Larsen Financial is a full-service investment center that has all the products and services of the major brokerages, but without the high costs.

Learn more.

Political Debate Should Not Devolve Into Personal Attacks

  • Political Debate Should Not Devolve Into Personal Attacks

  • 21 September 2006 by 0 Comments

Political Debate Should Not Devolve Into Personal Attacks
By Richard Larsen
Published – Idaho State Journal, 09/21/06

It is a wonder to behold how degraded political discourse can be at times. On national TV shows we see bitter, acerbic attacks leveled at those of opposing positions. We hear debates degenerate into nothing more than name-calling sessions. And even right here in Pocatello, participants on the Journal’s web logs referring euphemistically to human anatomical parts in such a way as to belittle those who would attempt to communicate an opposing perspective, all the while thinking they’re so clever and cute for having done so.

There can be several reasons for this type of behavior. Perhaps they think ethnocentrically that everyone should see things the same way they do. And if you don’t happen to concur, you are deemed subhuman since you don’t subscribe to their way of thinking.

Some may be just so brain-washed they can’t conceive of any perspective or data that may even in the slightest manner conflict with their world view.

Or perhaps they’re just too immature to converse in a civil, yet intellectually engaged fashion. They possess just enough knowledge to make them dangerous, but wo to the man or woman who attempts to inform them a little more! In these cases, they don’t warrant a response, since their mental prepubescence would preclude a rational examination of the facts.

There is an arrogance from extreme political ideologies that often disallows any meaningful dialogue. They’re right, they know they’re right, and everyone else is wrong. If you think differently, they perceive you as from another planet and of such obvious erroneous thinking that it is beneath them to even condescend to a courteous dialogue. Doing so would itself lend legitimacy to a countering view.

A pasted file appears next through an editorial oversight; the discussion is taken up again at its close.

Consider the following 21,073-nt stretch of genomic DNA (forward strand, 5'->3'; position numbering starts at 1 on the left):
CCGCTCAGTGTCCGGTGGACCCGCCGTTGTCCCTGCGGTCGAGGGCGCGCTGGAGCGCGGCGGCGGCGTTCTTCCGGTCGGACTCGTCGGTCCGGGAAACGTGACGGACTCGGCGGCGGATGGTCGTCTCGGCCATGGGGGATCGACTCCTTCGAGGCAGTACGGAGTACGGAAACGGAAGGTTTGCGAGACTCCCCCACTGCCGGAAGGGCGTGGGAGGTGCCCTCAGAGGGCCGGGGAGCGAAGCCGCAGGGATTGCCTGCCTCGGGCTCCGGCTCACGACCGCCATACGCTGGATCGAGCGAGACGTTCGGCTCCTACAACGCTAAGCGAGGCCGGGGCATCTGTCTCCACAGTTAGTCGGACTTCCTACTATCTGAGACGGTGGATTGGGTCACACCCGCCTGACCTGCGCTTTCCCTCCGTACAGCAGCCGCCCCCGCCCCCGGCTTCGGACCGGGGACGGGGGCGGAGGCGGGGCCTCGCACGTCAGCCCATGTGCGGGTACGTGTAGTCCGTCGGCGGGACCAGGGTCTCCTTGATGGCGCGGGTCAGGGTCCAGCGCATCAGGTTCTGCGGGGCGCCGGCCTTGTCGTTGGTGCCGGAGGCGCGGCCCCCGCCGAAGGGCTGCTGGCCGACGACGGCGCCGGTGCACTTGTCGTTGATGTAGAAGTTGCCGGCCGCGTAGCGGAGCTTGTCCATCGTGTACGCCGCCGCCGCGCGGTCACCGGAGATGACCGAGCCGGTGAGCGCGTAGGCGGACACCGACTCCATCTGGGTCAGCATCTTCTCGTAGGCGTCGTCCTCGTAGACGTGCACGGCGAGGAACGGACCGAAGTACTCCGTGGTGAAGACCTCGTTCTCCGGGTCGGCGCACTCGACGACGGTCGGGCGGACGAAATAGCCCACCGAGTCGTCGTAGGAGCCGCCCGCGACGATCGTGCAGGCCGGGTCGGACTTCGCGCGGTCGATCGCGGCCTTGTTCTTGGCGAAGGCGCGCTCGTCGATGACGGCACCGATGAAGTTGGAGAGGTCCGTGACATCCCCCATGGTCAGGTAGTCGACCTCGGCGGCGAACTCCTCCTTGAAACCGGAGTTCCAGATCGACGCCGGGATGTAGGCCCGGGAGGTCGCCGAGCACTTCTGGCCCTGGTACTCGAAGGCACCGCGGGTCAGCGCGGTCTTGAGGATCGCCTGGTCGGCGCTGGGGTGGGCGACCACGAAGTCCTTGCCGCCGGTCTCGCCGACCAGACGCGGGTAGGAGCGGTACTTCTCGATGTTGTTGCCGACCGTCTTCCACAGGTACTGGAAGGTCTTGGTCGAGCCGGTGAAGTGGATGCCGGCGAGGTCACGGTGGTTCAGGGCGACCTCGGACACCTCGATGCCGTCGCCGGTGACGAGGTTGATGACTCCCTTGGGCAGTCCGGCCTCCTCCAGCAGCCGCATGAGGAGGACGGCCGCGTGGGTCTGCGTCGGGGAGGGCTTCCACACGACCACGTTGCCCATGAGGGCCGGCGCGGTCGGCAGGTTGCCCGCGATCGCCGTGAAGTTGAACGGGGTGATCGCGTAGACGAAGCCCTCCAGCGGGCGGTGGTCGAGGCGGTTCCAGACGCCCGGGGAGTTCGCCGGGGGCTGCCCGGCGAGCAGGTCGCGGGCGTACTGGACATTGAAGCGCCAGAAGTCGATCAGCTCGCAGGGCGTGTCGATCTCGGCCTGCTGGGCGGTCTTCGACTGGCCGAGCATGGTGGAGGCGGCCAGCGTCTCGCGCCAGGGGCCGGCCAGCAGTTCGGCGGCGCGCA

Oft-times they are just so convinced they’re right but lacking the factual verification for their position, the only way they can force home their position is by engaging in such counter-productive diatribes, name calling, and euphemistic references to body parts, as before mentioned.

Maybe they’re just down-right mean. The world is full of mean people these days: those who cut you off on the highway without signaling, those who have their car amps cranked up so high your vehicle literally vibrates to the gyrations of their “music; those who’s only way of waving is with only one finger extended, and those who think the world exists only to satisfy their respective needs and wants.

The only comforting aspect to this conundrum is the realization that we can choose not to participate. We can turn off the TV, change channels, walk away from confrontational egocentric and self-consumed people, and turn off the computer or change web sites to disengage ourselves from such undesirable and demeaning confrontations.